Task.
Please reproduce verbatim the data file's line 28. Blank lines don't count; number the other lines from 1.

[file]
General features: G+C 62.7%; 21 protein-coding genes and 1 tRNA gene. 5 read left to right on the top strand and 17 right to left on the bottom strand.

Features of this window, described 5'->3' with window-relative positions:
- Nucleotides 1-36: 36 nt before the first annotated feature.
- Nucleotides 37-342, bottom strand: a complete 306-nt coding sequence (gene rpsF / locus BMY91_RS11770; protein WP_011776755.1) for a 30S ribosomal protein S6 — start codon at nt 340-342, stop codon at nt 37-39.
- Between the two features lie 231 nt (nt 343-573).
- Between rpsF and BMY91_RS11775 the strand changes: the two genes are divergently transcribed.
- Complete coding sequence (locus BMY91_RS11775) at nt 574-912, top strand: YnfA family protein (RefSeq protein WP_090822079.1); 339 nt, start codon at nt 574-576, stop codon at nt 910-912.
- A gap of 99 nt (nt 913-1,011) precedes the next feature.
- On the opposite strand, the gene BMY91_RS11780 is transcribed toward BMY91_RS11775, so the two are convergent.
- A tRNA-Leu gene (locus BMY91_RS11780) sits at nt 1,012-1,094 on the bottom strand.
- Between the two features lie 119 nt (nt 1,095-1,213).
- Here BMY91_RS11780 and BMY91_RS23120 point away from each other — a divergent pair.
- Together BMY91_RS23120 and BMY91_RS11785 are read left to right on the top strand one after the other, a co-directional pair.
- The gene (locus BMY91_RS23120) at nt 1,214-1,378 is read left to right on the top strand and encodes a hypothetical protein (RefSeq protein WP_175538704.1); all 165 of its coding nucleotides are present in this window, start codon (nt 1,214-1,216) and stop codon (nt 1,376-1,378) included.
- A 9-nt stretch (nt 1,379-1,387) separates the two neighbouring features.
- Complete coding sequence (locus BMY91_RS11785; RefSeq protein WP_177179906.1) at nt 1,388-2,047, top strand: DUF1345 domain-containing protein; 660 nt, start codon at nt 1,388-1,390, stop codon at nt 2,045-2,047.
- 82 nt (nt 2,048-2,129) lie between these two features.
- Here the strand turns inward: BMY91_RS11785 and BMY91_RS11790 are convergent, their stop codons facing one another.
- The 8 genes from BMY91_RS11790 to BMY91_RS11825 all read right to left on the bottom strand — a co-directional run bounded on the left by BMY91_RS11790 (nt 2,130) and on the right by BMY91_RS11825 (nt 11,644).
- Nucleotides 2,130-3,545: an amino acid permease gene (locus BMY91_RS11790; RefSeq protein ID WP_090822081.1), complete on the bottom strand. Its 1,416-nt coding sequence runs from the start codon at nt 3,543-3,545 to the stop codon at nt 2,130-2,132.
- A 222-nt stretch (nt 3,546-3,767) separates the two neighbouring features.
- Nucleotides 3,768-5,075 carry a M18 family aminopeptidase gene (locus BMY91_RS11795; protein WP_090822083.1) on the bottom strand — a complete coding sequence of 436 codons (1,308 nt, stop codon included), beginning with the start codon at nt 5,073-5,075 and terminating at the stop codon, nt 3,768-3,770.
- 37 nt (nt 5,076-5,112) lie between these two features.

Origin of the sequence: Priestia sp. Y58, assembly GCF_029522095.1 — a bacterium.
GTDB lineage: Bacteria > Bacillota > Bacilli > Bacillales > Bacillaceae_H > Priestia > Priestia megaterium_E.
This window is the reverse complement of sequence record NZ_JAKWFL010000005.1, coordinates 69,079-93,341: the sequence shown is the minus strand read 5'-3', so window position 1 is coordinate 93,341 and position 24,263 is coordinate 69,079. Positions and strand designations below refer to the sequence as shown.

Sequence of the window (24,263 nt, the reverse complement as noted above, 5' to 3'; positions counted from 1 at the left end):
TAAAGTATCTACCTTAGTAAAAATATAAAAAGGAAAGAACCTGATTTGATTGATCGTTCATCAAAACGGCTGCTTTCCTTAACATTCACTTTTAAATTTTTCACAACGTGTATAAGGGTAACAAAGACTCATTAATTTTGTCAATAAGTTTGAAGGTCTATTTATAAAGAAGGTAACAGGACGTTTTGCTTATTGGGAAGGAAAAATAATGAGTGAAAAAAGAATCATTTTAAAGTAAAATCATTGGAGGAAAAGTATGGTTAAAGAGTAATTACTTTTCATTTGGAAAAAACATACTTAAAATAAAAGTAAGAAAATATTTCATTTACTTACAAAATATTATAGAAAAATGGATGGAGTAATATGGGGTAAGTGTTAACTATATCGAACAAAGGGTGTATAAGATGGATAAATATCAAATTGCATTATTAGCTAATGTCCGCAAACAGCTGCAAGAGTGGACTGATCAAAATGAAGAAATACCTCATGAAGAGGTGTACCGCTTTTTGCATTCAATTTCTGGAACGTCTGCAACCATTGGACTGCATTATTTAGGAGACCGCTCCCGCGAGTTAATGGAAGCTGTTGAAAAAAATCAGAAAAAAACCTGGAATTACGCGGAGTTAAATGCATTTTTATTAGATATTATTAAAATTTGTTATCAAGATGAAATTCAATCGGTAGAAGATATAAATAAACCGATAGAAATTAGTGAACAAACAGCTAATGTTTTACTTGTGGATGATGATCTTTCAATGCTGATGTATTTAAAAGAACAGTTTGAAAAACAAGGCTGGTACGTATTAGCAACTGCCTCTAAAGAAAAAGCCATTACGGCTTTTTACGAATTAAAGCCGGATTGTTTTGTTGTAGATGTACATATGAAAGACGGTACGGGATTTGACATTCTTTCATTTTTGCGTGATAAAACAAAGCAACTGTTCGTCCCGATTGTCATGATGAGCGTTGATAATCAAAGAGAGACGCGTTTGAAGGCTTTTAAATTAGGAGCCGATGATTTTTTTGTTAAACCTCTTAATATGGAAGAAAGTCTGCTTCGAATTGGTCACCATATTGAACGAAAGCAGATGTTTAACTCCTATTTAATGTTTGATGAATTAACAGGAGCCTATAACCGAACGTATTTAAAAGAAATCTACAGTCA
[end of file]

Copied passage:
TAAAGTATCTACCTTAGTAAAAATATAAAAAGGAAAGAACCTGATTTGATTGATCGTTCATCAAAACGGCTGCTTTCCTTAACATTCACTTTTAAATTTTTCACAACGTGTATAAGGGTAACAAAGACTCATTAATTTTGTCAATAAGTTTGAAGGTCTATTTATAAAGAAGGTAACAGGACGTTTTGCTTATTGGGAAGGAAAAATAATGAGTGAAAAAAGAATCATTTTAAAGTAAAATCATTGGAGGAAAAGTATGGTTAAAGAGTAATTACTTTTCATTTGGAAAAAACATACTTAAAATAAAAGTAAGAAAATATTTCATTTACTTACAAAATATTATAGAAAAATGGATGGAGTAATATGGGGTAAGTGTTAACTATATCGAACAAAGGGTGTATAAGATGGATAAATATCAAATTGCATTATTAGCTAATGTCCGCAAACAGCTGCAAGAGTGGACTGATCAAAATGAAGAAATACCTCATGAAGAGGTGTACCGCTTTTTGCATTCAATTTCTGGAACGTCTGCAACCATTGGACTGCATTATTTAGGAGACCGCTCCCGCGAGTTAATGGAAGCTGTTGAAAAAAATCAGAAAAAAACCTGGAATTACGCGGAGTTAAATGCATTTTTATTAGATATTATTAAAATTTGTTATCAAGATGAAATTCAATCGGTAGAAGATATAAATAAACCGATAGAAATTAGTGAACAAACAGCTAATGTTTTACTTGTGGATGATGATCTTTCAATGCTGATGTATTTAAAAGAACAGTTTGAAAAACAAGGCTGGTACGTATTAGCAACTGCCTCTAAAGAAAAAGCCATTACGGCTTTTTACGAATTAAAGCCGGATTGTTTTGTTGTAGATGTACATATGAAAGACGGTACGGGATTTGACATTCTTTCATTTTTGCGTGATAAAACAAAGCAACTGTTCGTCCCGATTGTCATGATGAGCGTTGATAATCAAAGAGAGACGCGTTTGAAGGCTTTTAAATTAGGAGCCGATGATTTTTTTGTTAAACCTCTTAATATGGAAGAAAGTCTGCTTCGAATTGGTCACCATATTGAACGAAAGCAGATGTTTAACTCCTATTTAATGTTTGATGAATTAACAGGAGCCTATAACCGAACGTATTTAAAAGAAATCTACAGTCA